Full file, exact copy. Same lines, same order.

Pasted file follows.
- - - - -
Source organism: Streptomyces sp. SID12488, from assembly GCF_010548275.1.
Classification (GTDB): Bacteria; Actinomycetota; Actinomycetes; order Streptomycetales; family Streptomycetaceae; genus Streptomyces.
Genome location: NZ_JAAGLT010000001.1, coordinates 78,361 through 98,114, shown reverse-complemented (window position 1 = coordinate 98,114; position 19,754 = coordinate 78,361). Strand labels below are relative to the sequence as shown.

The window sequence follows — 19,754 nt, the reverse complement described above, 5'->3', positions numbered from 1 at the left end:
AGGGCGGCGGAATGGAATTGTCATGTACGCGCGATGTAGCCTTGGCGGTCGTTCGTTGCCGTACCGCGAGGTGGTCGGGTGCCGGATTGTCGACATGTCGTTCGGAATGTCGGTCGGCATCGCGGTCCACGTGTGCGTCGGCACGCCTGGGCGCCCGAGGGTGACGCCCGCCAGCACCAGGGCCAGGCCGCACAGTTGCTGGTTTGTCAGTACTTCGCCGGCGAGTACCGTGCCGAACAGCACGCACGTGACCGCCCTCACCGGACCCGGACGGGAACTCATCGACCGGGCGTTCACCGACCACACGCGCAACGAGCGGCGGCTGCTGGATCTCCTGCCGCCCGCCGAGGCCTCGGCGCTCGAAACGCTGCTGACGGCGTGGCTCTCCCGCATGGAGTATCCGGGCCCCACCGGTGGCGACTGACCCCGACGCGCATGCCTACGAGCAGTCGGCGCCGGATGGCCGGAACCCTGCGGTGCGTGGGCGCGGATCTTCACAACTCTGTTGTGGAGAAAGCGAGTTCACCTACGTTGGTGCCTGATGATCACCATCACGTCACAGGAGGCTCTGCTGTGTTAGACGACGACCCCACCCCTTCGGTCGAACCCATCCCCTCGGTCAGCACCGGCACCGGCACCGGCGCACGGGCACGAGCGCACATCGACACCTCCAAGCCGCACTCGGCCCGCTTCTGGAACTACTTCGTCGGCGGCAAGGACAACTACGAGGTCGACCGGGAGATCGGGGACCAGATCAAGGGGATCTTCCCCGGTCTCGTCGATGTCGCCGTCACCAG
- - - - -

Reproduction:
Source organism: Streptomyces sp. SID12488, from assembly GCF_010548275.1.
Classification (GTDB): Bacteria; Actinomycetota; Actinomycetes; order Streptomycetales; family Streptomycetaceae; genus Streptomyces.
Genome location: NZ_JAAGLT010000001.1, coordinates 78,361 through 98,114, shown reverse-complemented (window position 1 = coordinate 98,114; position 19,754 = coordinate 78,361). Strand labels below are relative to the sequence as shown.

The window sequence follows — 19,754 nt, the reverse complement described above, 5'->3', positions numbered from 1 at the left end:
AGGGCGGCGGAATGGAATTGTCATGTACGCGCGATGTAGCCTTGGCGGTCGTTCGTTGCCGTACCGCGAGGTGGTCGGGTGCCGGATTGTCGACATGTCGTTCGGAATGTCGGTCGGCATCGCGGTCCACGTGTGCGTCGGCACGCCTGGGCGCCCGAGGGTGACGCCCGCCAGCACCAGGGCCAGGCCGCACAGTTGCTGGTTTGTCAGTACTTCGCCGGCGAGTACCGTGCCGAACAGCACGCACGTGACCGCCCTCACCGGACCCGGACGGGAACTCATCGACCGGGCGTTCACCGACCACACGCGCAACGAGCGGCGGCTGCTGGATCTCCTGCCGCCCGCCGAGGCCTCGGCGCTCGAAACGCTGCTGACGGCGTGGCTCTCCCGCATGGAGTATCCGGGCCCCACCGGTGGCGACTGACCCCGACGCGCATGCCTACGAGCAGTCGGCGCCGGATGGCCGGAACCCTGCGGTGCGTGGGCGCGGATCTTCACAACTCTGTTGTGGAGAAAGCGAGTTCACCTACGTTGGTGCCTGATGATCACCATCACGTCACAGGAGGCTCTGCTGTGTTAGACGACGACCCCACCCCTTCGGTCGAACCCATCCCCTCGGTCAGCACCGGCACCGGCACCGGCGCACGGGCACGAGCGCACATCGACACCTCCAAGCCGCACTCGGCCCGCTTCTGGAACTACTTCGTCGGCGGCAAGGACAACTACGAGGTCGACCGGGAGATCGGGGACCAGATCAAGGGGATCTTCCCCGGTCTCGTCGATGTCGCCGTCACCAG